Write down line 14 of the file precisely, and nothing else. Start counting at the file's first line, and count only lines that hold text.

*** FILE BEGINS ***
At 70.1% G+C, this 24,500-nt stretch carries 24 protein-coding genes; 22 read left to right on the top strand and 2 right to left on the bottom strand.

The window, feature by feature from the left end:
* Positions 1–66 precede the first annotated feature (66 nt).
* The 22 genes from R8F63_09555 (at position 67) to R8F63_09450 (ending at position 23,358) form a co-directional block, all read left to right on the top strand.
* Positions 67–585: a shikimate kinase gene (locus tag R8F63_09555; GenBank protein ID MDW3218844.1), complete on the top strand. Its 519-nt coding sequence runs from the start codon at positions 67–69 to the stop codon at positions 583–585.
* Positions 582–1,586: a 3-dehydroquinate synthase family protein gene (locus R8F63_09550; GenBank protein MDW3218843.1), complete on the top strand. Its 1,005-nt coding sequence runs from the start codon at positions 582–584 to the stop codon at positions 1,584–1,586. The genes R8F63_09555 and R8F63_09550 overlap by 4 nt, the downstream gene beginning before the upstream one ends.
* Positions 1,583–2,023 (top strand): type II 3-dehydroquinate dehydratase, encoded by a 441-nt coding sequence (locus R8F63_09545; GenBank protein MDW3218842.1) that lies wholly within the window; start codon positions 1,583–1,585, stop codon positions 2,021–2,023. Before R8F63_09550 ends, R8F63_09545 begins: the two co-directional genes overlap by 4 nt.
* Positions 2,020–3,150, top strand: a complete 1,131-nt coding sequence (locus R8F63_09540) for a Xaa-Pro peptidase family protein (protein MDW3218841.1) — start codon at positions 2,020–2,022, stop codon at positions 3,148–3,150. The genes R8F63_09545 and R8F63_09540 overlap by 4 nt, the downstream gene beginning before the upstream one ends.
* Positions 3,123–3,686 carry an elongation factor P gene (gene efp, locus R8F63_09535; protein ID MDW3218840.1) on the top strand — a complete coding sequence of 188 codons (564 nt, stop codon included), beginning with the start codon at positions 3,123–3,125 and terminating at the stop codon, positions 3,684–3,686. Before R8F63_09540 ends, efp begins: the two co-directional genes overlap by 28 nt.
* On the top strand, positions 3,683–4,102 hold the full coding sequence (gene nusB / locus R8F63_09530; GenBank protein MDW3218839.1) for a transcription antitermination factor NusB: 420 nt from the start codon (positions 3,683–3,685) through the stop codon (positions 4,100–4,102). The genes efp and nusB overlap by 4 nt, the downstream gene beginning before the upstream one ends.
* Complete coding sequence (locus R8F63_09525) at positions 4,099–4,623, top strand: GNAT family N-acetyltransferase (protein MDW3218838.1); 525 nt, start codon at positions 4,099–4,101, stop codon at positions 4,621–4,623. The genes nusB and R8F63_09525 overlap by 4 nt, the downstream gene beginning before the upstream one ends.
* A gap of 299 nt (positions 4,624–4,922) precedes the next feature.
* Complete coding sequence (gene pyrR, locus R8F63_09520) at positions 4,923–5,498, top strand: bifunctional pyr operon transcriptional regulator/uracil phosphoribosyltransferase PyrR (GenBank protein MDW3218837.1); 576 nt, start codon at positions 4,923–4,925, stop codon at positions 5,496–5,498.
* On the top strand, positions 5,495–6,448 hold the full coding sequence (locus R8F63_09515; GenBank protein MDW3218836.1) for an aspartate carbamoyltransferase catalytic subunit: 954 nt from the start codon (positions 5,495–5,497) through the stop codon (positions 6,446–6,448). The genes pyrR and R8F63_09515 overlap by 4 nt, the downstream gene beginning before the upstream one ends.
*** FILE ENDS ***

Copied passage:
* On the top strand, positions 5,495–6,448 hold the full coding sequence (locus R8F63_09515; GenBank protein MDW3218836.1) for an aspartate carbamoyltransferase catalytic subunit: 954 nt from the start codon (positions 5,495–5,497) through the stop codon (positions 6,446–6,448). The genes pyrR and R8F63_09515 overlap by 4 nt, the downstream gene beginning before the upstream one ends.